So to sum up, for Marx prices are ultimately reducible to weights of gold. Given the level of production and trade, there is a given amount of gold needed as money. This is determined by economic factors independent of the will of governments. Governments can replace gold in circulation by paper and metallic tokens. They can also issue, if they choose, tokens with a higher face-value than the needed amount of gold expressed in the same conventional money-unit. But if a government does do this, the effect will be the same as with debasing the currency: real economic forces, independent of their will, will change the weight of gold named by the money-unit or, as Marx put it, will forcibly place “the tokens of value on a par with the quantity of gold which they are supposed to replace in the sphere of circulation”. Another name for this process, which results in a general rise in prices, is inflation.

Further Reading

Inflation and Prices”, Socialist Standard, July, August, Sept.,Oct.,1965.

From Marx to Milton Friedman”, Socialist Standard, November 1970.

Enoch Powell on Inflation”, Socialist Standard, February 1971.

Marx’s Critique of Political Economy”, Socialist Standard, Nov. 1971.

Wage claims, wage awards, strikes, do not cause rising prices, inflation, for one simple but sufficient reason they cannot. There never was a strike yet which caused inflation, and there never will be. The most powerful unions, or groups of unions, which was ever invented is powerless to cause prices generally to rise … in the matter of inflation, the unions and their members are sinned against, not sinning. In the matter of inflation, the unions and their members are as innocent as lambs, pure white as the driven snow”. Enoch Powell, 20 November 1970.


Although inflation is caused by an excessive issue of inconvertible paper money over and above the amount of gold which would otherwise circulate, in Britain the government does not simply print more notes and use them to pay for its activities. The effect of what they do do is much the same though, but it works in a much more roundabout way.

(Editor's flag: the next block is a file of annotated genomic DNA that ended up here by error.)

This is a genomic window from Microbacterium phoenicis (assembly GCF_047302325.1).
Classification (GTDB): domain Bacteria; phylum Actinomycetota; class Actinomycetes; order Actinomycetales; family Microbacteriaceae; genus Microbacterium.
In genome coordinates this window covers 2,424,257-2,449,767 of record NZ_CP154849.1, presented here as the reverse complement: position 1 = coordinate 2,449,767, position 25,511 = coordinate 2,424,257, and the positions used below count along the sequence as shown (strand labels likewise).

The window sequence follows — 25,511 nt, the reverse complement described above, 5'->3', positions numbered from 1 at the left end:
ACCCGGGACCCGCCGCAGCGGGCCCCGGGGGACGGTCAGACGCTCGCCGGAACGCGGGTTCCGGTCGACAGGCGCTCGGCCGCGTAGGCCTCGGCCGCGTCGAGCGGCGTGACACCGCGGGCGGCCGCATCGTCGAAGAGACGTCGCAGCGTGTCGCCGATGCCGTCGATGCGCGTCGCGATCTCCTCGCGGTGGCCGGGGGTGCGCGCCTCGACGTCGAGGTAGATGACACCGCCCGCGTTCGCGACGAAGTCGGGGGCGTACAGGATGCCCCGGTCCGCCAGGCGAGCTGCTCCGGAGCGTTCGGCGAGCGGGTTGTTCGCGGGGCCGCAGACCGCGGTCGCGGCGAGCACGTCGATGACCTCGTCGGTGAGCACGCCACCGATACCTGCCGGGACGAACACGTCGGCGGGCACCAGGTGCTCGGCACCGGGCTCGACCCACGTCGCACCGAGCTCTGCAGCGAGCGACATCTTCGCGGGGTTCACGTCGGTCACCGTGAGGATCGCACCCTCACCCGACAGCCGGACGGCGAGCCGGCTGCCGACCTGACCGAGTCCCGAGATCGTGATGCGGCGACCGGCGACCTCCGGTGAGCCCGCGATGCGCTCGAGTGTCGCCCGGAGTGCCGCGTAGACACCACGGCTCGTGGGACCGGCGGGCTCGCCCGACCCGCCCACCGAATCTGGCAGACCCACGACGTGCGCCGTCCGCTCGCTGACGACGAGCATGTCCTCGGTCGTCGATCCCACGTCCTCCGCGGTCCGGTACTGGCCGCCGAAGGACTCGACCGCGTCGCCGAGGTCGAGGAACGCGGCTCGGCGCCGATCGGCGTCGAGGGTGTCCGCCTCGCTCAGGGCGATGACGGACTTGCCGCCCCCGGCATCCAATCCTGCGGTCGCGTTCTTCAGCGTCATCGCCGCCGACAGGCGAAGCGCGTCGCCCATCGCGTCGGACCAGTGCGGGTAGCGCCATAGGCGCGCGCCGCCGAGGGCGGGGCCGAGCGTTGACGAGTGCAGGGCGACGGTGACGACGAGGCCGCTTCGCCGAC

Government expenditure is financed first of all by taxation, then by borrowing and finally, as we shall show, by issuing more inconvertible notes. In Britain in recent years there has always been a budget surplus, i.e. tax receipts have always exceeded the government’s current expenditure on defence, social services, costs of administration, etc. But this surplus has never been sufficient to fully cover the government’s capital expenditure (which is not included in the budget) on loans to nationalised industries and local authorities to finance long-term investment projects. Therefore the goverment has had to resort to borrowing. This it does by selling government bonds, including interest-bearing Treasury Bills. These Treasury Bills are repayable after a very short periods, normally three months; they play a key role in the overissue of inconvertible paper money in Britain. But before explaining how, we must first examine in more detail the various monetary institutions involved: the Bank of England, the commercial banks and the discount houses.

The Bank of England has a monopoly of issuing bank notes in England and Wales (and what the Scottish and Northern Irish banks can issue on their own is very limited). Under the Bank Charter Act of 1844 the Bank of England is obliged to keep its note-issuing work separate from its banking work, and so is divided into an Issue Department and a Banking Department.